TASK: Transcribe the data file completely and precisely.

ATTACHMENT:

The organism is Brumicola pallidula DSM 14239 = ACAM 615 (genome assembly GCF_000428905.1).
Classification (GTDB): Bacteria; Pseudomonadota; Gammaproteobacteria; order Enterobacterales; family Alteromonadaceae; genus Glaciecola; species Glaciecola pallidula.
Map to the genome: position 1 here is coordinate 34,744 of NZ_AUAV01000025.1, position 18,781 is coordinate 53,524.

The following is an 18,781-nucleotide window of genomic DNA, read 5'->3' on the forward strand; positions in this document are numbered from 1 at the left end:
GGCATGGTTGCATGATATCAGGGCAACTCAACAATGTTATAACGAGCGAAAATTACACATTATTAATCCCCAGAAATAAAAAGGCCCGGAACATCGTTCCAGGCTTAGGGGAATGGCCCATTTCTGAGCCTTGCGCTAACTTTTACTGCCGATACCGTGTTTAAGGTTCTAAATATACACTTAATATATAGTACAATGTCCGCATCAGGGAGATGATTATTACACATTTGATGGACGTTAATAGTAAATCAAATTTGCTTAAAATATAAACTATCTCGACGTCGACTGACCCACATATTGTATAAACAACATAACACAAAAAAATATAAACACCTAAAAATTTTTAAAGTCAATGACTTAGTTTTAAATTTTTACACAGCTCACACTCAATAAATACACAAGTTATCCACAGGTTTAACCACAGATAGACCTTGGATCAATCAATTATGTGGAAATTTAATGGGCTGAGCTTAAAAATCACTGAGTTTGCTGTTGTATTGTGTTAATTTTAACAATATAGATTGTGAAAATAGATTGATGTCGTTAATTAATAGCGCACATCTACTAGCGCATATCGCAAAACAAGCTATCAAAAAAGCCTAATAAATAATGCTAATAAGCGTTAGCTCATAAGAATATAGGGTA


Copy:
The organism is Brumicola pallidula DSM 14239 = ACAM 615 (genome assembly GCF_000428905.1).
Classification (GTDB): Bacteria; Pseudomonadota; Gammaproteobacteria; order Enterobacterales; family Alteromonadaceae; genus Glaciecola; species Glaciecola pallidula.
Map to the genome: position 1 here is coordinate 34,744 of NZ_AUAV01000025.1, position 18,781 is coordinate 53,524.

The following is an 18,781-nucleotide window of genomic DNA, read 5'->3' on the forward strand; positions in this document are numbered from 1 at the left end:
GGCATGGTTGCATGATATCAGGGCAACTCAACAATGTTATAACGAGCGAAAATTACACATTATTAATCCCCAGAAATAAAAAGGCCCGGAACATCGTTCCAGGCTTAGGGGAATGGCCCATTTCTGAGCCTTGCGCTAACTTTTACTGCCGATACCGTGTTTAAGGTTCTAAATATACACTTAATATATAGTACAATGTCCGCATCAGGGAGATGATTATTACACATTTGATGGACGTTAATAGTAAATCAAATTTGCTTAAAATATAAACTATCTCGACGTCGACTGACCCACATATTGTATAAACAACATAACACAAAAAAATATAAACACCTAAAAATTTTTAAAGTCAATGACTTAGTTTTAAATTTTTACACAGCTCACACTCAATAAATACACAAGTTATCCACAGGTTTAACCACAGATAGACCTTGGATCAATCAATTATGTGGAAATTTAATGGGCTGAGCTTAAAAATCACTGAGTTTGCTGTTGTATTGTGTTAATTTTAACAATATAGATTGTGAAAATAGATTGATGTCGTTAATTAATAGCGCACATCTACTAGCGCATATCGCAAAACAAGCTATCAAAAAAGCCTAATAAATAATGCTAATAAGCGTTAGCTCATAAGAATATAGGGTA